For events listed in Table 1, standard LZ-type properties of core diameter, median, and maximum velocity and mass flux are computed. In total, approximately 4000 updraft cores and 3000 downdraft cores were designated between the heights of 1 and 12 km using a requirement of 10 consecutive profiler points (approximately 60 s in time) that meet the criterion of |υ| > 1.5 m s−1. The number of designated cores following this approach is understandably larger than the counts typically attributed to aircraft studies [e.g., as reviewed by Anderson et al. (2005)] as a consequence of high-resolution UAZR height-sampling capabilities (200-m gate spacing). The number of unique, contiguous time–height structures (as contoured in Fig. 1) containing these “horizontal” aircraft-style core definitions is substantially lower.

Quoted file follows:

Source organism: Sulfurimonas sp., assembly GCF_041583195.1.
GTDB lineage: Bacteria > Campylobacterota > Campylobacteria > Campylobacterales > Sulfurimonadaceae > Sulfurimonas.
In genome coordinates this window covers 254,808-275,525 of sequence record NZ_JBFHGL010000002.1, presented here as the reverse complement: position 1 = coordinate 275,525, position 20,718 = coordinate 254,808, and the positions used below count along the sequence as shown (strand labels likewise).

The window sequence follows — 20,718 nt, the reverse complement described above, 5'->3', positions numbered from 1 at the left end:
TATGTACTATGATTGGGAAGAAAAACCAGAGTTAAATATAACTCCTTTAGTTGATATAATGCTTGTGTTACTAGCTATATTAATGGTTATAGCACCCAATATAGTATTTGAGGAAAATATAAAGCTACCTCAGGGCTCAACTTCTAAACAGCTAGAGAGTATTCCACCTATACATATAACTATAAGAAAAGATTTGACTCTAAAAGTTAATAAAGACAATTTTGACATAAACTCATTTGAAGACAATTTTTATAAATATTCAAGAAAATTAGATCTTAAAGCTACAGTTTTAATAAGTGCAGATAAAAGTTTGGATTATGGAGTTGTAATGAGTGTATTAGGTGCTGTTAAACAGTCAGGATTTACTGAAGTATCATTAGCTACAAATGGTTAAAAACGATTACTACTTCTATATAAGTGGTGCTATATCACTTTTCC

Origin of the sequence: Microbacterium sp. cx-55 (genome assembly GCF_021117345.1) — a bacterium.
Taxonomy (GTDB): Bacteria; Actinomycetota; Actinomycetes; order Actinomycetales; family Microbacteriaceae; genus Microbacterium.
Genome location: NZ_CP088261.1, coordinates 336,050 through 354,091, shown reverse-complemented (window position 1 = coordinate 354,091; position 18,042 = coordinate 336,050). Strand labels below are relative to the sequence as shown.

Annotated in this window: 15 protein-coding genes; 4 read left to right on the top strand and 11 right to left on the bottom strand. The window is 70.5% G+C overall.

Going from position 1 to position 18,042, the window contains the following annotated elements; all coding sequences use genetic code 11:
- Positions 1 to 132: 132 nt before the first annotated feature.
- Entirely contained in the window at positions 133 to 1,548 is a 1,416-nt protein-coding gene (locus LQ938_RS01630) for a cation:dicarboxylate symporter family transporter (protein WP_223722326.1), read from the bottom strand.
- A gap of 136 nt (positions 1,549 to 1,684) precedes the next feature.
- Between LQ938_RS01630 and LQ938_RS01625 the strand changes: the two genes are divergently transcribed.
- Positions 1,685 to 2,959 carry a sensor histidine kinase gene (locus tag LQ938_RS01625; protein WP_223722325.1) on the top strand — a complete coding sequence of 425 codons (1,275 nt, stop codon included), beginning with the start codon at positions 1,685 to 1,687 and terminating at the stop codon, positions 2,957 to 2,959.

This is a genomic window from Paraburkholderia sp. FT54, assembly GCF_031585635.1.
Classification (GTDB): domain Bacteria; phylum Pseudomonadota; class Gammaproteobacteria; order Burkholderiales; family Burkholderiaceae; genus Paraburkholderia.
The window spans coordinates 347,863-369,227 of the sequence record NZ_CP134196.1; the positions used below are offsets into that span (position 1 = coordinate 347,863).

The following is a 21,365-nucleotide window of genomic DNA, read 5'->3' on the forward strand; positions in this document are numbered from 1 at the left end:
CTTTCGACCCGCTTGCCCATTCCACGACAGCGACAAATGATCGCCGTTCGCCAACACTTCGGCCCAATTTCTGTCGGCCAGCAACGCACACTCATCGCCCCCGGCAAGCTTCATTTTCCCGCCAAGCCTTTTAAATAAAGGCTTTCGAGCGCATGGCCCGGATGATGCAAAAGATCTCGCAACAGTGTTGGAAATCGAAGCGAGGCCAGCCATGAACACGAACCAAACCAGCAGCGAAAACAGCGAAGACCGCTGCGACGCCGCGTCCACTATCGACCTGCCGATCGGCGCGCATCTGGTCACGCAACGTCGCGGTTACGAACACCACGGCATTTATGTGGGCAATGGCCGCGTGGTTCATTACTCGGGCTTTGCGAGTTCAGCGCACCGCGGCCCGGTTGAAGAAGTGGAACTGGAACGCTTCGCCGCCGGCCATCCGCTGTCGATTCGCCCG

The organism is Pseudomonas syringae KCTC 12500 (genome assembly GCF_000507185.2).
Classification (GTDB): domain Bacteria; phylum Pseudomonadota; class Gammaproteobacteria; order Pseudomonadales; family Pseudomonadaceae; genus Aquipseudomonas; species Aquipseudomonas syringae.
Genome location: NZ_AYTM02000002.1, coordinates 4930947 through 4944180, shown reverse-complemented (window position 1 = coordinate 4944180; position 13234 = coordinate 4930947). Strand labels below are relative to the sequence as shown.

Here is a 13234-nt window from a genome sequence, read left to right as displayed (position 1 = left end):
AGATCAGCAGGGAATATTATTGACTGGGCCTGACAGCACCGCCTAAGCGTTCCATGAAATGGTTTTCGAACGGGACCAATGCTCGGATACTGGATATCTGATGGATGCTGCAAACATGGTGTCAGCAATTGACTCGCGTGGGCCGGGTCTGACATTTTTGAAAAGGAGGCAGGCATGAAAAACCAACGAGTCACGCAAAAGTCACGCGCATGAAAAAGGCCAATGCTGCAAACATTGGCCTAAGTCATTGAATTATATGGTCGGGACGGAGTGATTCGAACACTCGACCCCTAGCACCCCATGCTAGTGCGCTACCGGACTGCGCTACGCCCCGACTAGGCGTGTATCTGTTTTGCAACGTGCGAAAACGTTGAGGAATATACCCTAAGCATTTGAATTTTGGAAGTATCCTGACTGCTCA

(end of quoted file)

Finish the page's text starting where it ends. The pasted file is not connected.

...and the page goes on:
Figures 5a–d illustrate one-dimensional frequency histograms for updraft-core and downdraft-core properties. It is clear that the distributions of median and maximum velocities for updrafts are less positively skewed than those for downdrafts, indicating that updrafts more frequently achieve higher magnitudes. The relative frequencies of the updraft and downdraft core lengths are, however, similar. It follows that since there is a much larger spread of the velocity values associated with updraft cores there should also be a wider range distribution for the updraft mass flux (Fig. 5d). Additional sensitivity testing revealed that adopting a less stringent time criterion of five consecutive data points doubled our number of core designations (including possible fraudulent core designations). The influx of small, sub-1-km cores exhibited median and maximum |υ| of <10 m s−1, with properties being similar for both updrafts and downdrafts. These findings within likely less-significant, turbulent features suggest that our retrieval methods did not appear to preferentially favor core updrafts or downdrafts.